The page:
The other possibility - one that made EVE famous, and famously boring - is mining. This is actually a remarkably complex exercise these days, with vast numbers of tools at the disposal of the miners involved. It can also be very dangerous if the mining takes place within the rich belts of 0.0 space, where rare ores lie. The major mining operations that take place within deep space are as complex as combat fleet ops, with scouts watching for incoming raiders, the miners themselves working on the belts, tanks taking the aggro from the NPC spawns, and haulers taking the materials back and forth to the nearby refineries. Major operations can net hundreds of millions in isk in a single evening. There is no better isk-per-second reward in the game.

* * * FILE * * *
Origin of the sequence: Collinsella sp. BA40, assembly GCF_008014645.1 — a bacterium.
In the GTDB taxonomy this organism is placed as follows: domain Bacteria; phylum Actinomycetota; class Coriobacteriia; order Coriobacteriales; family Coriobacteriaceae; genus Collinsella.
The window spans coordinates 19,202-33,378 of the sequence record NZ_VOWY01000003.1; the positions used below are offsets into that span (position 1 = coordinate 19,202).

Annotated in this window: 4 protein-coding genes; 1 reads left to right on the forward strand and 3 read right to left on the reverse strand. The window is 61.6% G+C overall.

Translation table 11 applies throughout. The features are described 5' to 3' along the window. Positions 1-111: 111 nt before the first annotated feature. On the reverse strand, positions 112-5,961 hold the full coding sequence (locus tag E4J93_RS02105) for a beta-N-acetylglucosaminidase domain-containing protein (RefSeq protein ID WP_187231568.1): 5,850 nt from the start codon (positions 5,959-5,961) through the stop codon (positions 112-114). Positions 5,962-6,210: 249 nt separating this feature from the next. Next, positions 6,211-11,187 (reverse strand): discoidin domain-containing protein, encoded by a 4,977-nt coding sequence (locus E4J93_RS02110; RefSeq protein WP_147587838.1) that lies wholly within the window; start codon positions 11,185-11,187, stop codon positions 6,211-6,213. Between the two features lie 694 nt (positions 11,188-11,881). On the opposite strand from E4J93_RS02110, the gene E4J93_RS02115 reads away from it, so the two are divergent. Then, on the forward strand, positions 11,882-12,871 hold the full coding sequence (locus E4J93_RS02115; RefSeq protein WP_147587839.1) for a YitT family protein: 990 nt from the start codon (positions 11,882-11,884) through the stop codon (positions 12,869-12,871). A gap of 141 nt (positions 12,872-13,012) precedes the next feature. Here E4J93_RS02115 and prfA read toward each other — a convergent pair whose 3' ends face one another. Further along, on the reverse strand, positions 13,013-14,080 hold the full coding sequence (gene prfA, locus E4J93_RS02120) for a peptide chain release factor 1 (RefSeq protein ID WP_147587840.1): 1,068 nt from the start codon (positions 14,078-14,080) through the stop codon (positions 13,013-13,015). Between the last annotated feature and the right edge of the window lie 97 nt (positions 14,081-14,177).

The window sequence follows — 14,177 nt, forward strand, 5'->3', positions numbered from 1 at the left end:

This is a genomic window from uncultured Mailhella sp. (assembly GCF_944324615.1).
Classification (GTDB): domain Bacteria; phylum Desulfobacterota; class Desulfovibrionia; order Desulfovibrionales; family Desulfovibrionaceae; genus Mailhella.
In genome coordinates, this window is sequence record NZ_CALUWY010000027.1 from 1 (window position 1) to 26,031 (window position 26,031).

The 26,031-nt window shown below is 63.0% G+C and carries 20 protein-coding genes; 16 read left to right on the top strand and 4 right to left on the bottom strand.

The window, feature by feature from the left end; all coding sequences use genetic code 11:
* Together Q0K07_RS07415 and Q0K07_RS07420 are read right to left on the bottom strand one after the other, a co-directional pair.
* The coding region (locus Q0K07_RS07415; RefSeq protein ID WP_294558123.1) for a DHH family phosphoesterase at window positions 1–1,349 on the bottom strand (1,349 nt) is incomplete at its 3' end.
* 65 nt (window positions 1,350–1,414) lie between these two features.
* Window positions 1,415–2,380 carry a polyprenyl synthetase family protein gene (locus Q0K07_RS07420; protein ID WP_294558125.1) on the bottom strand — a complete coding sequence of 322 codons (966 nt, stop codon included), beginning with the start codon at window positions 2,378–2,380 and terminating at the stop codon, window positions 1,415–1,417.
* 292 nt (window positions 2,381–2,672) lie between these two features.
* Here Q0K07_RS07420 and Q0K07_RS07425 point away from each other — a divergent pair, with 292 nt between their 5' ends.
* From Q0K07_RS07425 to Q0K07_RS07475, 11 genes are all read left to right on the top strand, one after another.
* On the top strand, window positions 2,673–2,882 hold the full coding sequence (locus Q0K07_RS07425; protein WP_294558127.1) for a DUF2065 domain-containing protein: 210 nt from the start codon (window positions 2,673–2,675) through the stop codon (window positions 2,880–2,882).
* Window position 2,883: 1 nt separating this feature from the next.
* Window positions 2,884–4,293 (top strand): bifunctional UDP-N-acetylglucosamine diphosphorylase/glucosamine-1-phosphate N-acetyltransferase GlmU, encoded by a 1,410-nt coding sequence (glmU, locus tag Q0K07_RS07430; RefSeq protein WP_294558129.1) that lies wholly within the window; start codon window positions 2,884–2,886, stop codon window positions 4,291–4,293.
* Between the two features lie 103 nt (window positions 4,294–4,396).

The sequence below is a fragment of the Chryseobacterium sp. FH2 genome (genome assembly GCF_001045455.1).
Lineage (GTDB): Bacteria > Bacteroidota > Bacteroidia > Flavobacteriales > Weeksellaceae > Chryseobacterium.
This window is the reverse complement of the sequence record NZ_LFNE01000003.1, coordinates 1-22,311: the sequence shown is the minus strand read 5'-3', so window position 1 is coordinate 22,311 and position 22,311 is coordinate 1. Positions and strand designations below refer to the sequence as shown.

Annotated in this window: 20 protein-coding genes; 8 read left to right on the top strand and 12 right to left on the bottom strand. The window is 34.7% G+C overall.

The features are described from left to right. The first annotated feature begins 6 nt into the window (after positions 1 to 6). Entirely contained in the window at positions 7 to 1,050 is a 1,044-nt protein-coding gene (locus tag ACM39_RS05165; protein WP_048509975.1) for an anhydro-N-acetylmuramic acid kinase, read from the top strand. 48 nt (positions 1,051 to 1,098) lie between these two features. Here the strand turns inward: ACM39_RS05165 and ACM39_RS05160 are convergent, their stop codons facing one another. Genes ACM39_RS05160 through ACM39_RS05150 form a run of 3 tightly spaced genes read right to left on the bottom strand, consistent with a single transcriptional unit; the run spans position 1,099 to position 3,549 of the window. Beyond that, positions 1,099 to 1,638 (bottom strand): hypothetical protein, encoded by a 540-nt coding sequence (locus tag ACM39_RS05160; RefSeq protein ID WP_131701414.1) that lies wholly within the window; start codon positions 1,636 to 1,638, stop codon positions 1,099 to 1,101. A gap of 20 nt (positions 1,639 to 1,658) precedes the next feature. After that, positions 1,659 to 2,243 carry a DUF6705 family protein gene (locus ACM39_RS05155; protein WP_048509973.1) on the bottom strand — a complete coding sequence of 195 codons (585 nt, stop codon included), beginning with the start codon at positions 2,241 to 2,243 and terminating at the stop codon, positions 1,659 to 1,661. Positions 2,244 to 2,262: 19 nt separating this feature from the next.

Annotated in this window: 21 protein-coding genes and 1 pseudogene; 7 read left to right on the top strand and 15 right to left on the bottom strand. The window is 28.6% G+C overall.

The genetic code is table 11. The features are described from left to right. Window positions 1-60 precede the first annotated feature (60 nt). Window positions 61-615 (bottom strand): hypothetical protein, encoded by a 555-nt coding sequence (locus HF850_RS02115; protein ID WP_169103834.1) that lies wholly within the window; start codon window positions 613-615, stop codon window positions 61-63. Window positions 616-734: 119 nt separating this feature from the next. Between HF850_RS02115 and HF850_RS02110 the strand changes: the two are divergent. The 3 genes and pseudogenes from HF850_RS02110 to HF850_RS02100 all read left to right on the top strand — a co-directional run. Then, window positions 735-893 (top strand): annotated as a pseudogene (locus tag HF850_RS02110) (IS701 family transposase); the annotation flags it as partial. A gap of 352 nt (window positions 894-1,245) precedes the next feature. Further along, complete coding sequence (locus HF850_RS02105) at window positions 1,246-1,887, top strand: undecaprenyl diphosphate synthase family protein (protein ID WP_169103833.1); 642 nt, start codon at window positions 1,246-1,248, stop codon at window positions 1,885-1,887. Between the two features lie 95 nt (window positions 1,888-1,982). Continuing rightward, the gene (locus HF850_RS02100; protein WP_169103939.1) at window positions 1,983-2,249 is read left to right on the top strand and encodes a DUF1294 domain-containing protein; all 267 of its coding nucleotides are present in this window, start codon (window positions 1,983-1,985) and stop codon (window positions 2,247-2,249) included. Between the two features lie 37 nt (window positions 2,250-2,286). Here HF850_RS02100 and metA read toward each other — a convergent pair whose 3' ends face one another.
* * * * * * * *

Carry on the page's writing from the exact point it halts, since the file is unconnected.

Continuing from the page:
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All of EVE Online's ships need to be manufactured by the players themselves. The best modules still come from loot drops, however.

Even if it's undertaken in Empire, money can be made from mining. The basic minerals of pyerite and tritanium are in constant demand on the market, and their price only increases as wars blossom, and the production of battleships and capital ships consume vast amounts of the "low-end" ingredients. Many large, dedicated mining corporations now exist in Empire space, and it's impressive to watch their huge mining teams sweeping through systems, completely clearing belt after belt, and hauling it back to stations to be refined. Learning to pilot the vast "Hulk" mining ships is a task in itself, and the immense jump-capable Rorqual capital industrial platform could take many months to achieve.